After three weeks, the fullness in the breasts is less prominent as the production of so-called “mature” milk commences. The contents of breast milk change: at the beginning of breastfeeding, the child consumes “first milk” which appears more “watery” and contains more water and carbohydrates, thus satisfying the child’s need for fluids. This is why breastfed children should not be given water, tea, etc. As the breastfeeding progresses, the milk contains more and more fat (so-called “final milk”, which is thick and yellowish). Consuming more fatty milk creates a feeling of fullness and satisfaction in the child.

Having spent some time with your child, you’ve got to know the child’s temperament, behaviour and needs, which makes it easier for you to recognise early signs of hunger (the child turns his/her head, opens his/her mouth, brings his/her hands towards the mouth, seems uneasy, makes slurping noises, etc.). This is a good time to offer the breast; if you postpone this until the child is already crying, you may have difficulties releasing milk. The child responds to this by crying or moving away from the breast.

The duration of breastfeeding sessions usually varies, which is perfectly normal. It can last 10, sometimes even up to 30 minutes. It is important to observe the child’s actions: is the child actively sucking or merely imitating sucking by moving the lips while asleep?

In some situations, breastfeeding sessions can last for a long time – for example, if the child does not assuming a proper position, in the case of prematurely born infants, infants with low birth weight, infants with difficulties, or sick infants.

When breastfeeding, focus exclusively on that task. Try to ensure all available help from your surroundings. Tell your visitors not to bring gifts but do you favours instead: prepare a healthy lunch or a treat for you, clean your flat, do your laundry or your shopping. The parents’ immediate family usually provide the most help. The father/partner plays the most important role in this period, especially if he is familiar with the benefits of breastfeeding and has a positive attitude towards it. By joining forces and acquiring information in advance, it is easier to separate acceptable advice on breastfeeding from unwanted or outdated tips, which may have a negative effect on the mother’s self-confidence in this sensitive period.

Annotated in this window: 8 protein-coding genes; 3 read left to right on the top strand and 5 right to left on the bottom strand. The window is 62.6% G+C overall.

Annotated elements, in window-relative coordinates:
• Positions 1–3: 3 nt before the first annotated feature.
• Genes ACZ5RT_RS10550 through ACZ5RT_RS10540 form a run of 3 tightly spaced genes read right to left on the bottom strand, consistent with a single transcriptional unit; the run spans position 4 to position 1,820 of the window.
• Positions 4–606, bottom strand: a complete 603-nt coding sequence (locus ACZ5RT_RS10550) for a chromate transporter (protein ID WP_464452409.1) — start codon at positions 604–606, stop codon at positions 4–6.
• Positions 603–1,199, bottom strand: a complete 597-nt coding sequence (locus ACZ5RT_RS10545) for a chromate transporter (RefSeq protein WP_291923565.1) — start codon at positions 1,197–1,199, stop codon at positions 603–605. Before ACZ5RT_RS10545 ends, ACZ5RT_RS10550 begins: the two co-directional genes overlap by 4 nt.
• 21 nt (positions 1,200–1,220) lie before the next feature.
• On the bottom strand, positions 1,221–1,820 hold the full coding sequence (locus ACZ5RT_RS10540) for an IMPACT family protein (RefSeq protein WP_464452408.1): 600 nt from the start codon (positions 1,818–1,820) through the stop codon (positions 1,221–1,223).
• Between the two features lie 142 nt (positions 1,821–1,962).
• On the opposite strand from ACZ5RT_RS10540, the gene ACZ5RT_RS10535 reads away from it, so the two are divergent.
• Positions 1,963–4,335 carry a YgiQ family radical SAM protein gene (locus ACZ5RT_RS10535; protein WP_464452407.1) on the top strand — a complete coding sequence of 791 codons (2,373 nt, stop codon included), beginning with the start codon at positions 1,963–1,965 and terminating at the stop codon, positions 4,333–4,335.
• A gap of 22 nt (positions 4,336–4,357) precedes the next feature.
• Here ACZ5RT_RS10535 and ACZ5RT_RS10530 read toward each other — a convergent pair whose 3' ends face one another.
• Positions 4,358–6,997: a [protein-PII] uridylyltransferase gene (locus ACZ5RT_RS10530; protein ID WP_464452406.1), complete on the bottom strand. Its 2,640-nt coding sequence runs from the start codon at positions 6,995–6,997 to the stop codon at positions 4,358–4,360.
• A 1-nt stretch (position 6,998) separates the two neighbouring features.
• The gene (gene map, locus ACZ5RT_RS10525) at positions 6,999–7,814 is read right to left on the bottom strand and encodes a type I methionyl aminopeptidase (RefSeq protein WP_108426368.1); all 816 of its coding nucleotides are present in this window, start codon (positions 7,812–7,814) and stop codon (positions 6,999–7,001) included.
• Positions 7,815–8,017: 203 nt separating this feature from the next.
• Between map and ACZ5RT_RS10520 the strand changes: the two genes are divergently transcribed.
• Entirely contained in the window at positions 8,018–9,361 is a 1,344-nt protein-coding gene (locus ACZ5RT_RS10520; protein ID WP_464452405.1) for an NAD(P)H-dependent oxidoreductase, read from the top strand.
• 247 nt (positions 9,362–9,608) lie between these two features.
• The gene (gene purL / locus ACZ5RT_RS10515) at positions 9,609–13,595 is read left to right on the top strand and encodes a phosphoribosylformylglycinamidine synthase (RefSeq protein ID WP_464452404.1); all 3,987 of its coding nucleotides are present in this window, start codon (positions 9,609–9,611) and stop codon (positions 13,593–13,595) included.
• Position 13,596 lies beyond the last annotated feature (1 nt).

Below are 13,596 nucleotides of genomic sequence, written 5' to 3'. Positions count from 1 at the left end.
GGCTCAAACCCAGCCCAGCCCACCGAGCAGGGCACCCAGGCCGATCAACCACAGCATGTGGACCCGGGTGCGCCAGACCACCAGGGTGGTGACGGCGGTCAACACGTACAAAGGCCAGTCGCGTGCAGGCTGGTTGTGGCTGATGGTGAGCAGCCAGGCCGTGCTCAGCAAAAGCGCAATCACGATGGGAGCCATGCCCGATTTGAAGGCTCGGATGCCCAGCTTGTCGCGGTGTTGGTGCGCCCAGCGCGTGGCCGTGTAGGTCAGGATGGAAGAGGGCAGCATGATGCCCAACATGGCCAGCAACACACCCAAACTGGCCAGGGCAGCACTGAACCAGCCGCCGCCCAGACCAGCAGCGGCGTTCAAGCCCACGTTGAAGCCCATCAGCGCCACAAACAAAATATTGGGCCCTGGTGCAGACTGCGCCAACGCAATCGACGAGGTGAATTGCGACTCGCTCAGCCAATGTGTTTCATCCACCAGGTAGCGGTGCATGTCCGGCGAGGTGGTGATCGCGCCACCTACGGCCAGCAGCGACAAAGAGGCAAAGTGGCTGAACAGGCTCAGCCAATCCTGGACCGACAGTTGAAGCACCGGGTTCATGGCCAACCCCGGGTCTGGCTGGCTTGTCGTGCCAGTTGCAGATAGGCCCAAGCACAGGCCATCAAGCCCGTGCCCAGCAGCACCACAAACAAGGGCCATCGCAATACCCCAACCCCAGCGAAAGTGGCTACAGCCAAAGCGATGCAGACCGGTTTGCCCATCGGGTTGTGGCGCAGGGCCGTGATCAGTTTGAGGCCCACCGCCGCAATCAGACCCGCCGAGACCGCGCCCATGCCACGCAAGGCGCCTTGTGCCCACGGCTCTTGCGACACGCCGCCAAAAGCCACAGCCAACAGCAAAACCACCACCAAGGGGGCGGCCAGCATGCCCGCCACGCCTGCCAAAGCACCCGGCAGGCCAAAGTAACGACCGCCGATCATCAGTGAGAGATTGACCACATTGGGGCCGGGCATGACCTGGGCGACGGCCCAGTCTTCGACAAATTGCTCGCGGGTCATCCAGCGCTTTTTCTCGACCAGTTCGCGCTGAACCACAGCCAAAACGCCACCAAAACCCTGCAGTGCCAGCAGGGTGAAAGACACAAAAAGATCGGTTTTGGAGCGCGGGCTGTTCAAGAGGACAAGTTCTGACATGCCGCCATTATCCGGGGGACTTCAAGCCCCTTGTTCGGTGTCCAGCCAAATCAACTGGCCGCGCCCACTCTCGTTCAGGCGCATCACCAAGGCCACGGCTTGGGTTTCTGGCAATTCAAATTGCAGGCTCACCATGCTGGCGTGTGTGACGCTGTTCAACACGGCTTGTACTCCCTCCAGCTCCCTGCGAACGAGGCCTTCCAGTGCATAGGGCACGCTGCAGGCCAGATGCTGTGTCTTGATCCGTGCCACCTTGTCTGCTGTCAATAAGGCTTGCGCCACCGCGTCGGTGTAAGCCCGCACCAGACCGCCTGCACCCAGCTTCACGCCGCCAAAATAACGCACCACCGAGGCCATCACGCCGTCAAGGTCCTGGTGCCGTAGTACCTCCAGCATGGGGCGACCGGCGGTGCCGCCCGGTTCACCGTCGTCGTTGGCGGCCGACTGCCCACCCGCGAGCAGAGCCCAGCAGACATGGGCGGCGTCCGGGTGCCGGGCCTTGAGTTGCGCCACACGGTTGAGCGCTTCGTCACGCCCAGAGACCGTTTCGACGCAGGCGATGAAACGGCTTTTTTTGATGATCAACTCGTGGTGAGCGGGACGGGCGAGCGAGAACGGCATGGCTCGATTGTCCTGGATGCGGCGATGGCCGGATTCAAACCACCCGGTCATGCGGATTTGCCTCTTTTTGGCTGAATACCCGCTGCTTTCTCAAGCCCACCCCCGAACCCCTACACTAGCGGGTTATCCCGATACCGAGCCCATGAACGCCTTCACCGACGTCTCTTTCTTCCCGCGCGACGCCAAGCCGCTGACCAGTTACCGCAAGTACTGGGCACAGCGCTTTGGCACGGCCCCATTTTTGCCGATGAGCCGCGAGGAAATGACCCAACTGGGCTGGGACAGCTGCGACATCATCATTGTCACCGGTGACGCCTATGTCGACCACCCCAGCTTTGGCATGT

As you breastfeed, you are transferring a feeling of security, warmth and protection to the child, which is why it creates a special relationship between you. The mother’s milk is unique and unrepeatable, just like your child, which is why your joint journey through breastfeeding should last as long as possible. Ultimately, the benefits of breastfeeding are important not only for both of you, but represent so much more, too.

Read more about successful breastfeedeng ON THIS LINK

Irena Gracin bacc. med. techn., IBCLC

Irena Gracin bacc. med. techn., IBCLC